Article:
I believe that one of the biggest misconceptions about The Wire is that it is a pessimistic show. I know this is an odd statement to make about a show whose creator named his blog “The Audacity of Despair.” It is also an odd statement to make about a show filled with violence and institutional gridlock. It is a show which presents us with not one but two quartets of young inner city men who end up with a total survival rate of 25% (more or less). But I still believe that it is ultimately hopeful and life-affirming.
Here are my arguments:
- When you look behind all of the violence and tragedy, The Wire is a show that revels in the vitality of urban life (Treme, with all of its exuberant music and energy, does this in a different way).The Wire abounds in humor, and it focuses on how marginalized and specialized social groups end up creating a language and reality of their own. Just look at the makeshift Pit family of Season 1, the stevedore community in Season 2, or the insular police culture of all five seasons. These worlds manage to thrive even as they stand outside of the American mainstream.
- There is a heavy theme of education throughoutThe Wire, not only in the obvious school plotline of Season Four, but also in the show’s numerous characters who take on the role of teacher and mentor (Freamon, Daniels, Bubbles, D’Angelo, Prop Joe, Chris and Snoop, Gus, Walon, Frank, and so on). This focus on education suggests a belief that passing on knowledge is the key to a better future.
- This same hope lies at the heart of any work of art that strives to cast a spotlight on the shattered fragments of our world, fragments that have been carefully hidden from sight. The point of exposing social flaws is not to wallow in misery. It is to challenge people to improve the world. Even David Simon’s aforementioned web site has a hint of this. Next to the title, with its satirical twist on Obama’s famous phrase, there is an image of a crow. Another symbol for death, sure, but I also read it as a subtle literary reference. It is Kafka, whose name is the Czech word for “crow.” I will address the many connections between Kafka and The Wire in future posts, but for now I will just say that Kafka is another writer whose work is often mistaken for being depressing. Like The Wire, Kafka’s work is essentially a comedic attempt to draw meaning from an absurd world that consistently rejects meaning. “There is hope,” Kafka once told his friend Max Brod, “but not for us.”
You could argue against this. In fact, Simon himself seems to see it quite differently. Yesterday, he did a podcast with Jason Whitlock in which he said “On a practical level you might look at The Wire and say it had no impact on the issue we cared about the most.” He is referring to the War on Drugs, and his frustration that the same disastrous policies have continued unabated since the show began. While this may be true, there also exists some middle ground between “no impact” and the ambitious goal of forcing the nation to completely revise its drug policies.
The best evidence that I can offer to illustrate this is the work that many of the cast members of The Wire have done in the four years since the final episode aired. There is no better example of this than Sonja Sohn’s interview with Terry Gross on Fresh Air from last March.
In this wide-ranging 25-minute interview, Sohn speaks candidly about her difficult childhood, her first career as a spoken-word artist, her experiences on the set of The Wire, and what she has been up to since. She details the challenges she had filming Season 1, and how she nearly quit the show because it brought back so many memories of her childhood and her conflicted relationship with the police.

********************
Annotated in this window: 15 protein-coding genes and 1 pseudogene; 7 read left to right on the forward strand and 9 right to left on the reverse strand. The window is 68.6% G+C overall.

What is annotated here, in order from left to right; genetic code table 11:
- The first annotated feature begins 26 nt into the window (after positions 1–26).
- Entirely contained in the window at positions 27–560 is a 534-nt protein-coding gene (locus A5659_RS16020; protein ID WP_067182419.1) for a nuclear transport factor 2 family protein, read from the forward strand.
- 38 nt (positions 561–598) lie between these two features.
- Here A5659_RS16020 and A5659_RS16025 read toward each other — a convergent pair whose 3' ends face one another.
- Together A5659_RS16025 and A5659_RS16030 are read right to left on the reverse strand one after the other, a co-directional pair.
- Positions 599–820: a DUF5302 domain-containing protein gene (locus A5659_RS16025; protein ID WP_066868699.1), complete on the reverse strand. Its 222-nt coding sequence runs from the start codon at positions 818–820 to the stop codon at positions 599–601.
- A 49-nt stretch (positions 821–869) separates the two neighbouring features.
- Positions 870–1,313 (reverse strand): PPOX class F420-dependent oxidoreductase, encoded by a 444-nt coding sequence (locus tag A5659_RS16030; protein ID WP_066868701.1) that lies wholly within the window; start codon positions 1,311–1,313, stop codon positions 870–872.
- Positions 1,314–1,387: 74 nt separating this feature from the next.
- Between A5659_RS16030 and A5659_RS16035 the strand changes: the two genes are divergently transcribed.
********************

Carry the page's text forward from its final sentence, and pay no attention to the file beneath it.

She then starts to open up about everything she had to overcome in her life: an abusive family life, years of drug abuse, and her brother’s tragic murder. These are devastating stories, but Sohn shows that she was able to transform this into art in the form of the slam poetry that eventually paved the road to her acting career.
In what has to be the best moment of the interview, Gross asks Sohn to recite one of her poems. Sohn says that it has been a long time since she has performed a full poem, but she tentatively speaks the first few lines of “Run Free,” the poem that launched her acting career. She stops, saying she can’t remember any more of it, but suddenly she says the next line, and the next, and before you know it, the words all flow out of her, and she recites the rest of this incredibly personal poem as if on pure emotion and muscle memory.
In the way she retrieves this seemingly-lost poem from the recesses of her memory banks, Sohn shows how to turn the dark into the light. This is exactly what she did when she transformed all of the tragedies of her youth into her work as an actress and poet. And now, she is doing it in another way: ReWired for Change. After her years of shooting The Wire, she developed this community development organization in Baltimore, where she works to develop real life solutions to many of the problems that were addressed on The Wire.
In fact, many of The Wire’s former cast members have gone on to pursue this type of change in other ways, from Wendell Pierce’s food chain, Sterling Farms, which brings nutritious foods to the low-income neighborhoods of New Orleans, to Jamie Hector’s Moving Mountains, which helps inner-city youths develop their artistic talents.
The impact of an artistic work can be hard to measure, and is sometimes incremental, if it is even perceptible. This impact is often hidden behind the more public ideas of reviews and ratings and awards and entertainment value. But the work done by The Wire’s cast members shows the unique ability that art has to begin healing problems both individual and social in real and lasting ways.
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